This is a letter I’ll never send, but only because I’m not sure who’ll want to listen. This term is my last term at my secondary school. I’ve been there for five years and I’ve grown a lot as a person in my time there. I went from being the most emo and annoying 12 year old to hopefully a better, kinder person; even if that’s not always easy.
I went to an all-girls grammar school, which was pretty much engineered to get middle-class girls into the best universities in the country, however, due to the recent education reform in the UK, it no longer can determine the students based on class (11+ exams) or location (catchment areas). However, the core part of the school never changed, now the school was dealing with students from all walks of life but using the same tactics it always had in the past. Also, due to the increased visibility of LGBTQ+ people in society and the influx of eastern European and middle eastern immigration, we were a diverse mix of students in an undiverse school system.
As a queer student, this is what my letter focuses on, however, my second-generation immigrant friends each have their own stories to tell which are just as important. At my school, there is no support for LGBTQ+ students, the school governors also recently introduced a rule which prevents transgender and non-binary students from changing their name on the registers and using the correct pronouns. For gay students, there was no extra support, policies against displays of affection and strict relationship bans. We often felt like it was us against the school system, and so far, our efforts to change anything were nearly always misguided and simply ignored.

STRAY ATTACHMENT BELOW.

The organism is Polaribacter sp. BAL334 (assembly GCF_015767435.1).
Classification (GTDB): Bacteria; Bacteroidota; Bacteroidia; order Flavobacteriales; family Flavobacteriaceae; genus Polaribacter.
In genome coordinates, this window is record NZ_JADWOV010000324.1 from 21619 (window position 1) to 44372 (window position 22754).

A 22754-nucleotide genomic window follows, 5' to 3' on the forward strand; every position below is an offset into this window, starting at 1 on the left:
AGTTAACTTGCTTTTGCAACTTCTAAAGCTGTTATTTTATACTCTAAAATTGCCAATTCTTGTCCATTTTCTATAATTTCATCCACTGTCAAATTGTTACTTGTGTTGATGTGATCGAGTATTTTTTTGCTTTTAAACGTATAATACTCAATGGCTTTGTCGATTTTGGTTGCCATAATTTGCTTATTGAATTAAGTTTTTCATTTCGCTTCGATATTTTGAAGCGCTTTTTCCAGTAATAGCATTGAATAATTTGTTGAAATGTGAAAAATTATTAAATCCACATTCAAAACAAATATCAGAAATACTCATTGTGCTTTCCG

As it’s my last term at this school, I want to change something. I want to leave something behind for the queer kids after me, including my younger sister and those yet to join the school. It may seem silly to try to improve a school I so fundamentally hate, but it’s about way more than just me; so I plucked up the courage and approached the head teacher (principal) on changing the way the school works. (note: in British grammar schools, it is considered out of order to just approach a principal without appointment or approval.) I managed to convince her to start a mentoring system, with the older students at the school helping the younger students, whether that be through the transition process or discriminatory bullying or anything else they may encounter.
Hopefully, this will allow the students of my school to change and shape their own futures, even in a world which tells them they are wrong. Already, I know many interested in the project and I can’t help but be excited about what the future holds for these kids. With the support system I’m hoping to put in place, nothing should hold these kids back.
I want to leave something behind. I want to change things for kids like me in the community. I hope this is the start.